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Companion Animal Practice
Clinically significant developmental radiological changes in the skeletally immature dog: 1. Long bones
  1. Elizabeth Baines

    Elizabeth Baines graduated from Cambridge in 1990 and, after eight years in general practice, returned to Cambridge as a resident in radiology. She currently works at the Royal Veterinary College as a lecturer in veterinary radiology. She is an RCVS and European recognised specialist in veterinary diagnostic imaging. Her clinical interests include radiological anatomy and imaging in oncology.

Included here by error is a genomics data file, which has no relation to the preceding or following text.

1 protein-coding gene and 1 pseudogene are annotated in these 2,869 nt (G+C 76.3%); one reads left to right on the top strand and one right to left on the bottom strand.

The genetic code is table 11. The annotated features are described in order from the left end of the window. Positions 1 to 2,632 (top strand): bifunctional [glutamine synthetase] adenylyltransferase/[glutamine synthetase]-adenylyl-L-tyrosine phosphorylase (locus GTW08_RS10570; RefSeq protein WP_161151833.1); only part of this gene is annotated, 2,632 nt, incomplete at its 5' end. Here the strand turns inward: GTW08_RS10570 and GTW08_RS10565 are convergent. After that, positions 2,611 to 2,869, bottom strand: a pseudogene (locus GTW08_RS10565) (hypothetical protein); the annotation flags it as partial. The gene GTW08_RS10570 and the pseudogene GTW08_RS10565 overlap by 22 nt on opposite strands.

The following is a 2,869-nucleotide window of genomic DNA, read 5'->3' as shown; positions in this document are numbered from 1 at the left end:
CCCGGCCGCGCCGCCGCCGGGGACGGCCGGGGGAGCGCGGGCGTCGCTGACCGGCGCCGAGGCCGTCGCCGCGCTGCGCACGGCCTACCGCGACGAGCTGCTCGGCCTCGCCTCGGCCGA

Abstract

LAMENESS is a common presenting problem in the skeletally immature dog and radiography is frequently used as a diagnostic tool in the investigation of these cases. This is the first of two articles discussing diseases that manifest during the growing period ‐ that is, the time between birth and skeletal maturity (as defined by radiographic evidence of physeal closure). These include congenital, hereditary, developmental, metabolic, nutritional and endocrine diseases, as well as conditions of unknown aetiology or idiopathic origin. Clinically significant changes affecting the long bones of the appendicular skeleton will be described here, while an article in the next issue will focus on diseases affecting specific joints.

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